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Here's How 7,000 High School Seniors Are Using Technology

Tech's attention war is real. Teen Tech Trends, Vol. 124,585.

Posted on June 18, 2014, at 12:16 p.m. ET

In the tech industry's endless quest to find out what's next, few subjects have been as heavily scrutinized and deeply coveted as the teens.

And while the role of the teen as the tech oracle/tastemaker has lost some steam after months of anecdotal evidence that teens were leaving Facebook en masse proved to be at the very least exaggerated, the industry continues to poke and prod the nation's youth for insights.

The most recent survey, released today by the education review company Niche, polled more than 7,000 class of 2014 high school graduates regarding their technology and media usage. It largely corroborates what we know to be true: Tech's attention war is very real.

Out of the 50 website and apps Niche included in its survey, 13 apps are used by more than half of the 7,000 students. More interesting: Most of the users are coming back multiple times daily.

Unsurprisingly, YouTube and Facebook are the big winners, with 66% and 55% of users, respectively, coming in daily. Forty-five percent of respondents said they don't use Twitter, while a staggering 92% of teens say they don't use LinkedIn (to be fair, this is most likely to change when students enter college).

On the messaging front, the survey showed lower numbers than expected for the fastest-growing mobile messaging apps like WhatsApp, Link, Kim, and Viber, with 69% of respondents admitting they don't use the popular OTT messaging apps at all. The real winners among the surveyed seniors were traditional SMS texting (82% text multiple times per day) and Snapchat, with 39% of teens sending snaps multiple times per day. Gchat was also unpopular among respondents, no doubt a result of most teens being in school all day and on their phones and not tethered to computers like many in the working world.

Similarly, use of the much buzzed-about anonymous messaging apps was lower than expected. Ninety-seven percent of surveyed seniors had never used Yik Yak and 95% reported they'd never used the confession app, Whisper.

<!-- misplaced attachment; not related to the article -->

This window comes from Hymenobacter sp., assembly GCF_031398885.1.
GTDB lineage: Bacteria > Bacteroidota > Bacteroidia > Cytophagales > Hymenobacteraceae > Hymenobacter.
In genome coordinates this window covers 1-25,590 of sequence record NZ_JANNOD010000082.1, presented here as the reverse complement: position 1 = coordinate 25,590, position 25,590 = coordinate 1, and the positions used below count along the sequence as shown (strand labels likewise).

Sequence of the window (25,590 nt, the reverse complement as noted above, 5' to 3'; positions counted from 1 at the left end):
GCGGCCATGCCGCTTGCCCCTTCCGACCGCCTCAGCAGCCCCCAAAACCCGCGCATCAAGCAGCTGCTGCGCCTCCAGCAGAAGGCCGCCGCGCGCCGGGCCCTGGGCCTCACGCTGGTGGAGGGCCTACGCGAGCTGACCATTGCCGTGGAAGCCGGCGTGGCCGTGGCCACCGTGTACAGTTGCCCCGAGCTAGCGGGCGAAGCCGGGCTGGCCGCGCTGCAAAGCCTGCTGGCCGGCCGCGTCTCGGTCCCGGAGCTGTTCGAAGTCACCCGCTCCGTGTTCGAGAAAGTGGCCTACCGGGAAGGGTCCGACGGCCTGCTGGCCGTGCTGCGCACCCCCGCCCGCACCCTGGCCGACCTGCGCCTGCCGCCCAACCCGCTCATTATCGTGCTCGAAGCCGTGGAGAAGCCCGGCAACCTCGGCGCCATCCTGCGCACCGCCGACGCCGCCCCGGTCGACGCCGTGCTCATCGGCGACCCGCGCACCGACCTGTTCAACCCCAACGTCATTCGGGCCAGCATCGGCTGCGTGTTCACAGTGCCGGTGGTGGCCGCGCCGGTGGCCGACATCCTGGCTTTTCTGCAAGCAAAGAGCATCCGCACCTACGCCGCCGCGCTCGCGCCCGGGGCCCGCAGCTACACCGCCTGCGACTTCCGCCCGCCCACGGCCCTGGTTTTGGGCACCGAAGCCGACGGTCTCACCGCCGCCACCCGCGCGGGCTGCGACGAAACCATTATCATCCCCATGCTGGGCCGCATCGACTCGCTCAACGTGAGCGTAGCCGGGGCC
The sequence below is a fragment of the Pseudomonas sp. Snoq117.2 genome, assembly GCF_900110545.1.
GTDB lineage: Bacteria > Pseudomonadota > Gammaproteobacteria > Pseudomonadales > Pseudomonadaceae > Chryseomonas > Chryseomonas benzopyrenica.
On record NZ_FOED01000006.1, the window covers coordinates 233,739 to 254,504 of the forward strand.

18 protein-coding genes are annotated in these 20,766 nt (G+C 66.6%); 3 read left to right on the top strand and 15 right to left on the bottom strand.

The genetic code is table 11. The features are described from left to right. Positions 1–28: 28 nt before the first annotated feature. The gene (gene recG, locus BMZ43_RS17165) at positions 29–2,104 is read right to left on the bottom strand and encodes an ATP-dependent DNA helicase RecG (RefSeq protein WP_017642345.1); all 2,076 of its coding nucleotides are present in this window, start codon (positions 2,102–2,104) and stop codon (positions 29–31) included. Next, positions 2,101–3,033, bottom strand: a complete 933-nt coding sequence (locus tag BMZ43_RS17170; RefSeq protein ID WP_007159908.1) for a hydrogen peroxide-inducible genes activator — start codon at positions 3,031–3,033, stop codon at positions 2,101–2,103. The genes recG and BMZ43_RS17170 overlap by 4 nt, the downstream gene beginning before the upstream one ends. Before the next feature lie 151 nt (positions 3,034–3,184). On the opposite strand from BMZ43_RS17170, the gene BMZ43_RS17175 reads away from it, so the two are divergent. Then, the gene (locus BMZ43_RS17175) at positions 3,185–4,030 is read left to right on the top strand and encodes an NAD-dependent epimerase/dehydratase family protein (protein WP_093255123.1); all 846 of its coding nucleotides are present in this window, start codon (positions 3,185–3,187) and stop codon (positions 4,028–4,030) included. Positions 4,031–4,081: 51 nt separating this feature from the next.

Perhaps the most puzzling chart, though, focuses on teen browsing behaviors. Responses seem to indicate that the surveyed teens rarely visit websites. While the survey is pretty black and white — students were asked to indicate how frequently they use 50 leading technology apps, services, and websites using five standard responses — it's unclear whether this survey takes into account visits to these news and entertainment sites via social networks. While the methodology of the survey doesn't indicate either way, the data may point to an interesting conclusion. The most likely possibility is that the surveyed teens don't consider social referrals as actual website visits, though they most certainly are. If that's true, it's the latest testament to the unyielding power of the news feed.

Like most of these surveys, the results should be taken with the requisite grain of salt or, perhaps better yet, as one of thousands of data points that leading to the inevitable conclusion that nobody really knows what's next.

That said, it's hard to ignore that first chart. While teens may be quicker to adopt new technology, the sheer volume in terms of the potential platforms for each user remains unchanged among most demographics. It's just another reminder that for publishers, tech giants, and app developers alike, there is no metric more important than time.

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